On December 7, 2009, NOTES FROM UNDERGROUND published its first post and we’ve shared a few thousand thoughts since then (all archived at WordPress and for those on CQG they available thanks to the great efforts of Stan Yabroff). In sifting through this treasure trove I am proud to say this has been an arduous but rewarding endeavor. The amount of work is great especially because so many of these musings have been time sensitive.

Then in the last five years, I’ve been fortunate enough to work with the Financial Repression Authority to elevate the discussion surrounding these thoughts with some of the greatest minds in the business — Felix Zulauf, Marc Faber, Jim Bianco, Peter Boockvar, Lacy Hunt, David Rosenberg, Louis Gave and so many others.

So as I scroll through the voluminous posts, podcasts and CNBC appearances, I’m in awe of how we’ve attempted to open up the world of financial markets to deep analytical exegesis of important investment ideas on a time scale from one hour to years depending upon the amount of leverage involved in the trade. As Louis Gave once said, “I am not paid to forecast for my clients but to adapt,” that sums up the endeavor of this blog. Over the past 12 years I have hoped to get my readers to adopt to the illogical exigencies of the geo-political world. The rationalists do not read NOTES FROM UNDERGROUND because they know where prices OUGHT to be.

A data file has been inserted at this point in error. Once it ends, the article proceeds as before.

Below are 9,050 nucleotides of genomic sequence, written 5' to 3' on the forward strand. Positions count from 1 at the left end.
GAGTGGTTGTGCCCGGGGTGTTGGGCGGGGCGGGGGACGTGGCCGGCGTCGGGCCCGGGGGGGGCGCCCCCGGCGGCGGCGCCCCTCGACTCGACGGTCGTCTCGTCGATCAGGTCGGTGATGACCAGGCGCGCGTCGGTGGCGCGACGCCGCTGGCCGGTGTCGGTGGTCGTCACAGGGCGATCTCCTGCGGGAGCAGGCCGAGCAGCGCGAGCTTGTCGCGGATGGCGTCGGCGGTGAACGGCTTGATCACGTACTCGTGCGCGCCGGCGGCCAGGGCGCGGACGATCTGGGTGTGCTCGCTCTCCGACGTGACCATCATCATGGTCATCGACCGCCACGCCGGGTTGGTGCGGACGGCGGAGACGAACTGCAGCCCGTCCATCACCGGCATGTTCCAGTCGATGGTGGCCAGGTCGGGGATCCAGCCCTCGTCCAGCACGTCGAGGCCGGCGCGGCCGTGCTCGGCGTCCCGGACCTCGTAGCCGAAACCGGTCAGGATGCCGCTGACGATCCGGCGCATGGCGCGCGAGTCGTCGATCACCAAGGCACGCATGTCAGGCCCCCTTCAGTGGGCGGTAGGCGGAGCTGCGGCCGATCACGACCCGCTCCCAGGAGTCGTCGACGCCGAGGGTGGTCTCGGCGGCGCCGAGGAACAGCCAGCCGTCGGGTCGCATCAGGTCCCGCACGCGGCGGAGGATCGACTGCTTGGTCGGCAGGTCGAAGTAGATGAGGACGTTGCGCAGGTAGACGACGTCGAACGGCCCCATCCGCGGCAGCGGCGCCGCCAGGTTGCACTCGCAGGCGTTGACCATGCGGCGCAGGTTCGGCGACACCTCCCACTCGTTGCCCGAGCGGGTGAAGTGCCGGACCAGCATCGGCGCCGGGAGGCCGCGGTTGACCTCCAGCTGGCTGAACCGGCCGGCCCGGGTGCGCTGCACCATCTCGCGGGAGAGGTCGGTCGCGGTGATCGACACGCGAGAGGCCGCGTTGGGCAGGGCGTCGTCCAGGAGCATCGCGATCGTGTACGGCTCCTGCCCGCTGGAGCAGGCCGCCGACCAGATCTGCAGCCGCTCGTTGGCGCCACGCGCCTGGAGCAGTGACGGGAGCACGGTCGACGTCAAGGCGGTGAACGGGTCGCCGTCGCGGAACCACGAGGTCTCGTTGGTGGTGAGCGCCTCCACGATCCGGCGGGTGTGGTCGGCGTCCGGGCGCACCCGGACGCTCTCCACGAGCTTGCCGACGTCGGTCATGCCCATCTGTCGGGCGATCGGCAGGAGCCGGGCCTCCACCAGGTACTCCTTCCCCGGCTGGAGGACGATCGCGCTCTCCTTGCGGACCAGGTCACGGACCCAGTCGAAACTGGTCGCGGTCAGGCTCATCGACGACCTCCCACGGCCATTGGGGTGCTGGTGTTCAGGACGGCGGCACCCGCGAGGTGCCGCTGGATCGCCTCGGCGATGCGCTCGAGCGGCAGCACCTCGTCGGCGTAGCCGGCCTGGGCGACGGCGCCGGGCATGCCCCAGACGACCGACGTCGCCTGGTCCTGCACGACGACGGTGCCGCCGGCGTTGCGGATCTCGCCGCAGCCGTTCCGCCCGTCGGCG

But, where do we go from here? This is where you come in, dear readers. I’d be interested in understanding how you best consume this information. Maybe it’s a 15-minute daily chat with FRA’s Richard Bonugli and other guests. Either way, we’re going to try and monetize this wealth of information, and offer up my wisdom to large traders, sovereign wealth funds and family wealth offices and the like. It’s been so enriching interacting with many minds around the world. I am beyond grateful to experience, teach and, most importantly, learn from the likes of Dave Richards, Mike Temple, Big Man, Professor Waspi and many more.